John Bredenkamp

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Person.png John Bredenkamp   WebsiteRdf-icon.png
(businessman, arms dealer, rugby player)
Bredenkamp.jpg
BornJohn Arnold Bredenkamp
11 August 1940
Kimberley, South Africa
CitizenshipZimbabwe,  South Africa,  Netherlands
Alma materPrince Edward School
Founder of the arms trading Casalee Group
Bredenkamp's South African nuke deal

John Bredenkamp (born 11 August 1940) is a Zimbabwean arms dealer who in 1976 founded the Casalee Group, ostensibly trading in tobacco through a large network of branches across Argentina, Brazil, Bulgaria, China, Greece, India, Russia, Spain, Thailand and the USA. In fact it appears to have breached UN sanctions in many of its deals.[1] Television documentaries have shone a light on Bredenkamp's arms trafficking activities. Firstly, a 1994 UK TV documentary "The Casalee File" alleged that Bredenkamp had supplied arms to Rhodesia, Iran and Iraq, as well as mines sold to Iraq which killed and maimed UK soldiers in the Gulf war.[2] In 2007, a Swedish investigative documentary, Uppdrag granskning concurred.

Early life

John Bredenkamp was born in Kimberley, South Africa, moved with his family to Southern Rhodesia (now Zimbabwe) while he was still a child. He was orphaned in his mid-teens on his birthday. Whilst he was out on his bicycle, his father shot his mother and sister and then shot himself. His sister survived the shooting. He was educated in Southern Rhodesia at Prince Edward School, Salisbury (now Harare). Of Dutch ancestry, Bredenkamp registered as a Rhodesian citizen in 1958. He is reported to have lost Zimbabwean citizenship "by default" in 1984, but this was restored to him shortly thereafter.

Bredenkamp is reported to hold Zimbabwean, South African and Dutch passports. His nationality was a matter of dispute with some Zimbabwean officials towards the end of 2006.

As a Rugby Union international, he captained Rhodesia from 1965 to 1968.

Casalee Group

After his graduation, John Bredenkamp joined Gallaher Limited, an international tobacco company in Zimbabwe (then Rhodesia), as a leaf buyer. In 1968 he was transferred to Niemeyer in Holland, where he rose to the position of leaf director.

When he left Gallaher, Bredenkamp founded the Casalee Group of companies in 1976 registered in Antwerp, Belgium. It is believed that the Casalee operation was involved in the sale of Rhodesian tobacco on world markets, through evasion of UN sanctions. Casalee was primarily a leaf tobacco merchanting company but was also engaged in general trading and an active initiator of counter trade and barter deals. The Casalee Group grew over 16 years to become the fifth largest tobacco merchant in the world and the biggest non-US leaf tobacco company. The Group employed 2,500 people and had offices in all the major tobacco growing countries in the world including the USA (Winston-Salem), Argentina, Brazil, Bulgaria, China, Greece, India, Indonesia, Italy, Portugal, Russia, Spain, Thailand, Turkey and Yugoslavia. The company owned tobacco-processing factories in Holland, Zimbabwe, Malawi and Brazil.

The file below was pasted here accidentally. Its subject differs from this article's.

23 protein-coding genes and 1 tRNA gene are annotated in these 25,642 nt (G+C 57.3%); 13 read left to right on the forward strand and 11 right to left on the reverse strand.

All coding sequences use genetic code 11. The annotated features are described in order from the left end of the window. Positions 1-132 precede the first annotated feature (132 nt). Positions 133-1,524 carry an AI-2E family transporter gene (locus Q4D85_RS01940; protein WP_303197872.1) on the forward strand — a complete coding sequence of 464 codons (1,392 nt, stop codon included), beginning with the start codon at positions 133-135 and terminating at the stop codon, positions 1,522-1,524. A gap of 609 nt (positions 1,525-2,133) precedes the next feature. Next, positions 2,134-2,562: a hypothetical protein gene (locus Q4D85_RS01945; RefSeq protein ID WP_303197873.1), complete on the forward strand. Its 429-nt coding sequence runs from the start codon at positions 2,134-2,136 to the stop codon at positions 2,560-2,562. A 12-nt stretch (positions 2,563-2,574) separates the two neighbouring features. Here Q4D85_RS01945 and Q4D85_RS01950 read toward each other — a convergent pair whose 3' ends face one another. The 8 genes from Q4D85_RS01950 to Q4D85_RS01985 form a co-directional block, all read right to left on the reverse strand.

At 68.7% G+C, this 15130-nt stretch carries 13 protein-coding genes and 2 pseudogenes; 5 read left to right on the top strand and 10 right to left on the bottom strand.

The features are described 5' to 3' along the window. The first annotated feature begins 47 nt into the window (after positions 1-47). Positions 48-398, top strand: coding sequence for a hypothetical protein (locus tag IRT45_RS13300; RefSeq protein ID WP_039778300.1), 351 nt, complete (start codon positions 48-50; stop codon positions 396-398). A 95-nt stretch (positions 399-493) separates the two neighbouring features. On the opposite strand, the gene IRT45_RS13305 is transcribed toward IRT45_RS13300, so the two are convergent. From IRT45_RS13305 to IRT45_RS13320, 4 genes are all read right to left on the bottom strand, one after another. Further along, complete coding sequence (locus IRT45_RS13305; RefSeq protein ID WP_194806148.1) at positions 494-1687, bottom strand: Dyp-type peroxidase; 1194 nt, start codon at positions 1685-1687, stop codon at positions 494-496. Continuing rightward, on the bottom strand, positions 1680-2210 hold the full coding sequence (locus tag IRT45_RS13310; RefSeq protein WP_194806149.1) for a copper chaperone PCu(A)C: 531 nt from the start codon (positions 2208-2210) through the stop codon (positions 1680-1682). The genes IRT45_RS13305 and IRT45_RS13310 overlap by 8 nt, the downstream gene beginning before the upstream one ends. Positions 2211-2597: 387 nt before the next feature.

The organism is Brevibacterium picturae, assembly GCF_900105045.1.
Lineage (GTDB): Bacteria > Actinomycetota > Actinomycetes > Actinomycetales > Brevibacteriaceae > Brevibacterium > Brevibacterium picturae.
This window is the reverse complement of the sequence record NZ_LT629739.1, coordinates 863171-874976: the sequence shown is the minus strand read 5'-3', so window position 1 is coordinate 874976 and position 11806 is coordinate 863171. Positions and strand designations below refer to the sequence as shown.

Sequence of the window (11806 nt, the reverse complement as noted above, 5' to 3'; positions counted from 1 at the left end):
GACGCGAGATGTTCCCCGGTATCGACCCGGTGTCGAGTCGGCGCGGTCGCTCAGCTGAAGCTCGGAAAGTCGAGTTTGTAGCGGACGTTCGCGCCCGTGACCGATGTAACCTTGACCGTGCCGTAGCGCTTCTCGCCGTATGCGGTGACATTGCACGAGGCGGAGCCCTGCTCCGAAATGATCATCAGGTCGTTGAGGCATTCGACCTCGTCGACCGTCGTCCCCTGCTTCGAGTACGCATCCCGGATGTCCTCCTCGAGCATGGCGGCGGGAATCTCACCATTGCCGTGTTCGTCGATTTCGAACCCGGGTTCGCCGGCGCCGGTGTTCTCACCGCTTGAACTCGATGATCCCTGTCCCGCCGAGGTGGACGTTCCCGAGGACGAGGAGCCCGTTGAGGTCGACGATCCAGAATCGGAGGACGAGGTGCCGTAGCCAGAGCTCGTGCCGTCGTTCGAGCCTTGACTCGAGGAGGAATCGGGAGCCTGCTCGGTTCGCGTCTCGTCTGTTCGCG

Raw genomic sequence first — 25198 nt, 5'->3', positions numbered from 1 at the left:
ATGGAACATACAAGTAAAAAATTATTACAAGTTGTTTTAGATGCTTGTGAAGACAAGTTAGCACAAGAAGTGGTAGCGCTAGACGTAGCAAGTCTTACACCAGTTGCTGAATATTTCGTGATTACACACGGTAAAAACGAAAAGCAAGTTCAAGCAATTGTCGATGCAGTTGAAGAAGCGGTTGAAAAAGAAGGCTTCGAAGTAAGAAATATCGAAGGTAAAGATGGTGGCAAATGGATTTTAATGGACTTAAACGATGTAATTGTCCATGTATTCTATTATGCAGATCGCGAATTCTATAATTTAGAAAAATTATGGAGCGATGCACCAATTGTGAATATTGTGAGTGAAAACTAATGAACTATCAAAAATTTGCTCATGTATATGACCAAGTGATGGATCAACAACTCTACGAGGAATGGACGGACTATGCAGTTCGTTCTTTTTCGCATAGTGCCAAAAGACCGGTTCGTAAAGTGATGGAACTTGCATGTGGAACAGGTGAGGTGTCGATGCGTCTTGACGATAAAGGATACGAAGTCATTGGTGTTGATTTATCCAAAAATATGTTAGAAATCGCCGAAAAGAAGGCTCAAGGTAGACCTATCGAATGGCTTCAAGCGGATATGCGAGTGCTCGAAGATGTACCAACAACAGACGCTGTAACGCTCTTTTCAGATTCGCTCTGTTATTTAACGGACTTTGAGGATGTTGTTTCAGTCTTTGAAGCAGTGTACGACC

The Casalee Group of companies was sold in 1993 to Universal Leaf Tobacco, the largest leaf tobacco company in the world, for $100 million.[3] Since then, Bredenkamp has expanded his business interests into many other different areas, through both the Zimbabwe registered Breco Company and Defence Company Ltd (Defco) in England.[4] Brian Murphy, a former Casalee executive in Zimbabwe, said of Bredenkamp in an interview with Sports Illustrated in 1996: "He's always been an arms dealer."[5]

Sanctions busting

Bredenkamp's career took off in earnest during the late 1970s when he became deeply involved in the commercial affairs of the embargoed UDI regime in Rhodesia. It has been claimed that he effectively ran the finances of the Rhodesian armed forces during the later stages of the Bush War. [6] In this capacity, he brokered export sales of Rhodesian products (mainly tobacco) and used the proceeds to fund the purchase of munitions and military equipment. His "sanctions busting" deals (often involving complex barter transactions) arguably helped sustain the UDI regime for far longer than would otherwise have been possible. These deals were entirely legal under Rhodesian law.

After independence in 1980, Bredenkamp left Zimbabwe and moved his base of operations to Belgium. However, he remained involved in commodity trading and defence procurement. He made himself useful in certain quarters. In 1984 he made his peace with the rulers of the new Zimbabwe and was able to return home. Zimbabwe provided a hospitable base for Bredenkamp's dealings with customers in Africa and the Middle East. These dealings made Bredenkamp and his associates very wealthy men. They also helped sustain the Zimbabwean economy in a time of some turbulence.

In what has been described as a sanctions-busting trip, David Cameron visited South Africa in 1989 accompanied by Conservative MP, Sir Kenneth Warren, and nuclear weapons inspector, Dr David Kelly who had made several earlier visits to South Africa when he was given access to the covert nuclear weapons research facility at Pelindaba, near Pretoria.[7] The purpose of David Cameron's trip was to arrange for three of South Africa's nuclear weapons to be shipped to Oman, where the nukes would be stored in case they were required in Iraq. The remaining six nukes were destined to travel from South Africa to Chicago in the US. The next phase of the operation was that, once the weapons had left South African soil, the British Government would reimburse the South African firm Armscor and the British firm Astra through the middle man John Bredenkamp.[8]

In order to keep this out of Parliament and out of the public domain, Margaret Thatcher was asked to sign off these weapons under a special Urgent Operational Requirement (UOR) describing them as metal cylinders rather than nuclear bombs. This UOR document was signed just before Mrs Thatcher left office in late 1990.[9] It was subsequently revealed that £17.8 million was siphoned from this secret nuclear deal into Conservative Party funds.[10][11] This narrative was the basis of the Facebook page "David Cameron and the Missing Nukes" in July 2012.[12]